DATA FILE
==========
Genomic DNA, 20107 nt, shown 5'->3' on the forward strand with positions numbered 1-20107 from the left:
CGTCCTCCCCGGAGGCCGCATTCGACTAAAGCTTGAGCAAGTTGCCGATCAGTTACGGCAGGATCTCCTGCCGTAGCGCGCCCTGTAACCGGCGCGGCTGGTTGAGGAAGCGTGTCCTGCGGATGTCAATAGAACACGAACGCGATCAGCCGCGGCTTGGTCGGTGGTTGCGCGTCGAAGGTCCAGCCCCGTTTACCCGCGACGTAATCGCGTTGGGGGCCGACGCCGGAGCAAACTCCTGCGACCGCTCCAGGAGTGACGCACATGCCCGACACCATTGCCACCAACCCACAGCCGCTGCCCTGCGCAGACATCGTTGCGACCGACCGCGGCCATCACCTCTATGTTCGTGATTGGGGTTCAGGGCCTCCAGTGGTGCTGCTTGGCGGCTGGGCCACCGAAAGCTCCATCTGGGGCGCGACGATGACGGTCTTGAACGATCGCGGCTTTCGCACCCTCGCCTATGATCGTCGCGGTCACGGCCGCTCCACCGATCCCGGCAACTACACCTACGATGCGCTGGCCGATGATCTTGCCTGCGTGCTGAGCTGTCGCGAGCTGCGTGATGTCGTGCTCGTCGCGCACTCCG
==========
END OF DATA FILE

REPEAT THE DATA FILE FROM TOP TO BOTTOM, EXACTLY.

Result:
Genomic DNA, 20107 nt, shown 5'->3' on the forward strand with positions numbered 1-20107 from the left:
CGTCCTCCCCGGAGGCCGCATTCGACTAAAGCTTGAGCAAGTTGCCGATCAGTTACGGCAGGATCTCCTGCCGTAGCGCGCCCTGTAACCGGCGCGGCTGGTTGAGGAAGCGTGTCCTGCGGATGTCAATAGAACACGAACGCGATCAGCCGCGGCTTGGTCGGTGGTTGCGCGTCGAAGGTCCAGCCCCGTTTACCCGCGACGTAATCGCGTTGGGGGCCGACGCCGGAGCAAACTCCTGCGACCGCTCCAGGAGTGACGCACATGCCCGACACCATTGCCACCAACCCACAGCCGCTGCCCTGCGCAGACATCGTTGCGACCGACCGCGGCCATCACCTCTATGTTCGTGATTGGGGTTCAGGGCCTCCAGTGGTGCTGCTTGGCGGCTGGGCCACCGAAAGCTCCATCTGGGGCGCGACGATGACGGTCTTGAACGATCGCGGCTTTCGCACCCTCGCCTATGATCGTCGCGGTCACGGCCGCTCCACCGATCCCGGCAACTACACCTACGATGCGCTGGCCGATGATCTTGCCTGCGTGCTGAGCTGTCGCGAGCTGCGTGATGTCGTGCTCGTCGCGCACTCCG